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Sunday, September 13, 2009

M Vizcaíno et al Clim.Dyn. Long-term ice sheet–climate interactions under anthropogenic greenhouse forcing simulated with a complex Earth System Model

Climate Dynamics, Vol. 31, No. 6 (1 November 2008), pp. 665-690; DOI: 10.1007/s00382-008-0369-7

Long-term ice sheet–climate interactions under anthropogenic greenhouse forcing simulated with a complex Earth System Model

Miren Vizcaíno1, 2 Contact Information, Uwe Mikolajewicz1, Matthias Gröger1, 3, Ernst Maier-Reimer1, Guy Schurgers1, 4 and Arne M. E. Winguth

(1) Max-Planck-Institut für Meteorologie, Bundestrasse 53, 20146 Hamburg, Germany
(2) Department of Geography, University of California, Berkeley, CA, U.S.A.
(3) Present address: IFM-GEOMAR, Kiel, Germany
(4) Present address: Department of Physical Geography and Ecosystems Analysis, Lund University, Lund, Sweden
(5) Department of Atmospheric and Oceanic Sciences, Center for Climatic Research, Madison, WI, U.S.A.

(Received 16 April 2007, accepted 9 January 2008, published online 30 January 2008.)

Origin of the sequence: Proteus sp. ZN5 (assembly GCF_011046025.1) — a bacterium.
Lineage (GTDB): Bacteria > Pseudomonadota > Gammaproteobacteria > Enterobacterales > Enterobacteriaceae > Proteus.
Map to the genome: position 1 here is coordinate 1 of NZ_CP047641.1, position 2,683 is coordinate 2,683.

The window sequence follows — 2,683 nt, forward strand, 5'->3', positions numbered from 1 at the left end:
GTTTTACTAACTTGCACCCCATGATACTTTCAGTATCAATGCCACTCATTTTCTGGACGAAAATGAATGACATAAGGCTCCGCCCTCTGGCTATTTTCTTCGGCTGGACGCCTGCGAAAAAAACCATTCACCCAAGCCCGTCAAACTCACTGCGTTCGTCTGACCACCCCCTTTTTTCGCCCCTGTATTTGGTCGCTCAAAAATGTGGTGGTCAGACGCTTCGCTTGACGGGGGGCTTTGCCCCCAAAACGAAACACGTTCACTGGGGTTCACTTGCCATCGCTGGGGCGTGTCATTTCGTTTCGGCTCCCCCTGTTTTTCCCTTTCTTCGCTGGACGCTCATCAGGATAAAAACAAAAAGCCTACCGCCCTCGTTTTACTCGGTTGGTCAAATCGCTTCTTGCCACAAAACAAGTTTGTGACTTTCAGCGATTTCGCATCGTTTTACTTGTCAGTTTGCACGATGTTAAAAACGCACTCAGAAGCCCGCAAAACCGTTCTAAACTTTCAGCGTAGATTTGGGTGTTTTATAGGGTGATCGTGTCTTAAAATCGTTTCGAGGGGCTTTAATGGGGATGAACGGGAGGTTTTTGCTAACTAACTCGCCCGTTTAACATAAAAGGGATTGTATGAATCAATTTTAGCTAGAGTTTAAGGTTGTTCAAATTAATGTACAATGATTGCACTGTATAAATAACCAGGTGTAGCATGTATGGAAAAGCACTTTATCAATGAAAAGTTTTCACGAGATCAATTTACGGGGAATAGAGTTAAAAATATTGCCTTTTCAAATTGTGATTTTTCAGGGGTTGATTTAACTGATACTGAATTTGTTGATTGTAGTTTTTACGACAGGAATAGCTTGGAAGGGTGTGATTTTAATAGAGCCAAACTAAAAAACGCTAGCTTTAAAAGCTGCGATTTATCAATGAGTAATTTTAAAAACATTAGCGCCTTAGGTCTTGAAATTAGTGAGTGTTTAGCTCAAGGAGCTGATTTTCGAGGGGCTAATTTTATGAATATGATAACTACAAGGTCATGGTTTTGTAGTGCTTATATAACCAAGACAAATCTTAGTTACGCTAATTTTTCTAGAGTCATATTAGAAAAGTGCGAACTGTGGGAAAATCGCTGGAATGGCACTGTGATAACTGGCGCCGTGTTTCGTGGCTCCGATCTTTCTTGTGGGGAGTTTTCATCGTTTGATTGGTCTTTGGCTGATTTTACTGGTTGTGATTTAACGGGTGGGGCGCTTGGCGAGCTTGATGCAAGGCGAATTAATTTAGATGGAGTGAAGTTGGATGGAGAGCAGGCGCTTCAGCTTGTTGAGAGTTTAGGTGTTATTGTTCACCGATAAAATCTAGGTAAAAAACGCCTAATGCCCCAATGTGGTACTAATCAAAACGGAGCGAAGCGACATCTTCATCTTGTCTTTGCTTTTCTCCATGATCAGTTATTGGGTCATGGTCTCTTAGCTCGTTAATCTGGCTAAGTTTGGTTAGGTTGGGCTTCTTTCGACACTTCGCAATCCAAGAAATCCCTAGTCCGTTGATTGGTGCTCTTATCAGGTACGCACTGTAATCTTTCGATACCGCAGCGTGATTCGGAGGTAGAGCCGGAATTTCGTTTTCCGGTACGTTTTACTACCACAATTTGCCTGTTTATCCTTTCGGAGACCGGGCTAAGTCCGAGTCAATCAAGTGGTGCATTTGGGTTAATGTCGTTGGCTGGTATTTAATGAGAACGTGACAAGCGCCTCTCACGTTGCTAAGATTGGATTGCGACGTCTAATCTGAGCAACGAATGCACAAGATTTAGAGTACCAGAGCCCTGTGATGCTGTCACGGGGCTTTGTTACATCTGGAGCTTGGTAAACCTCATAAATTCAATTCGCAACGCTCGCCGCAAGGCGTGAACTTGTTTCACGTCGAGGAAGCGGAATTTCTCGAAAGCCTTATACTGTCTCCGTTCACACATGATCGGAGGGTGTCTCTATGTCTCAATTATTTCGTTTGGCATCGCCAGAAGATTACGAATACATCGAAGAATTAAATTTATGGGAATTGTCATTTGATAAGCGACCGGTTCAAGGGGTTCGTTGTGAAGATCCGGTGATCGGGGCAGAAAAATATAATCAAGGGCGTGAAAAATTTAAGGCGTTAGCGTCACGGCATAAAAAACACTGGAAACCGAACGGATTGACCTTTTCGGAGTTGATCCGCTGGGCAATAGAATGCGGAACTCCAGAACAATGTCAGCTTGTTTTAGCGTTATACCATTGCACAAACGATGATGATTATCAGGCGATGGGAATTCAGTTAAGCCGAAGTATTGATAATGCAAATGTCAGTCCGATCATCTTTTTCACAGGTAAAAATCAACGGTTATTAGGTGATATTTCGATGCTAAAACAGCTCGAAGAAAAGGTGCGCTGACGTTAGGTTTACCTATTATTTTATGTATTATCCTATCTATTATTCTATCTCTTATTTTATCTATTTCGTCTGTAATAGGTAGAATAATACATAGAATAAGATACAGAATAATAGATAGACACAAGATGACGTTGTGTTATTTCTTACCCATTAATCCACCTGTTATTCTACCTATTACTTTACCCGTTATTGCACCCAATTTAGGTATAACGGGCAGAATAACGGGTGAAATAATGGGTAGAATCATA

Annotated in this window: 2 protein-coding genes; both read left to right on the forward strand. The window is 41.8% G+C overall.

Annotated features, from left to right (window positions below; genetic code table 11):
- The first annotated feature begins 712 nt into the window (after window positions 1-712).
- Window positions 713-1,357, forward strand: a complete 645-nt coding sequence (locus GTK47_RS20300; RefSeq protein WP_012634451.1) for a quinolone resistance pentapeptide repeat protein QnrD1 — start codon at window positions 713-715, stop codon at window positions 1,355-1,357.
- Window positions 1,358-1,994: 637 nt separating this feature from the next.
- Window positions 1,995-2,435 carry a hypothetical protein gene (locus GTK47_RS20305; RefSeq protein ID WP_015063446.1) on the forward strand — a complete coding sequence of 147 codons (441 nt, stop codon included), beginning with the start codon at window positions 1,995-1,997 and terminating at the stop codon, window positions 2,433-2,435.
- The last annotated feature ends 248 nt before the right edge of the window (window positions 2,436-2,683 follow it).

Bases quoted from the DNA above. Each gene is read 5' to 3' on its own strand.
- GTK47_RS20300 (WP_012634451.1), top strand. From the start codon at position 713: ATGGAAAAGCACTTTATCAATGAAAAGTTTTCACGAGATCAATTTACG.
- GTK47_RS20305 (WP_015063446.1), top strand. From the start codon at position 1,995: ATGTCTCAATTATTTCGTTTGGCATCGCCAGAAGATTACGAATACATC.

Several multi-century and multi-millennia simulations have been performed with a complex Earth System Model (ESM) for different anthropogenic climate change scenarios in order to study the long-term evolution of sea level and the impact of ice sheet changes on the climate system. The core of the ESM is a coupled coarse-resolution Atmosphere–Ocean General Circulation Model (AOGCM). Ocean biogeochemistry, land vegetation and ice sheets are included as components of the ESM. The Greenland Ice Sheet (GrIS) decays in all simulations, while the Antarctic ice sheet contributes negatively to sea level rise, due to enhanced storage of water caused by larger snowfall rates. Freshwater flux increases from Greenland are one order of magnitude smaller than total freshwater flux increases into the North Atlantic basin (the sum of the contribution from changes in precipitation, evaporation, run-off and Greenland meltwater) and do not play an important role in changes in the strength of the North Atlantic Meridional Overturning Circulation (NAMOC). The regional climate change associated with weakening/collapse of the NAMOC drastically reduces the decay rate of the GrIS. The dynamical changes due to GrIS topography modification driven by mass balance changes act first as a negative feedback for the decay of the ice sheet, but accelerate the decay at a later stage. The increase of surface temperature due to reduced topographic heights causes a strong acceleration of the decay of the ice sheet in the long term. Other feedbacks between ice sheet and atmosphere are not important for the mass balance of the GrIS until it is reduced to 3/4 of the original size. From then, the reduction in the albedo of Greenland strongly accelerates the decay of the ice sheet.

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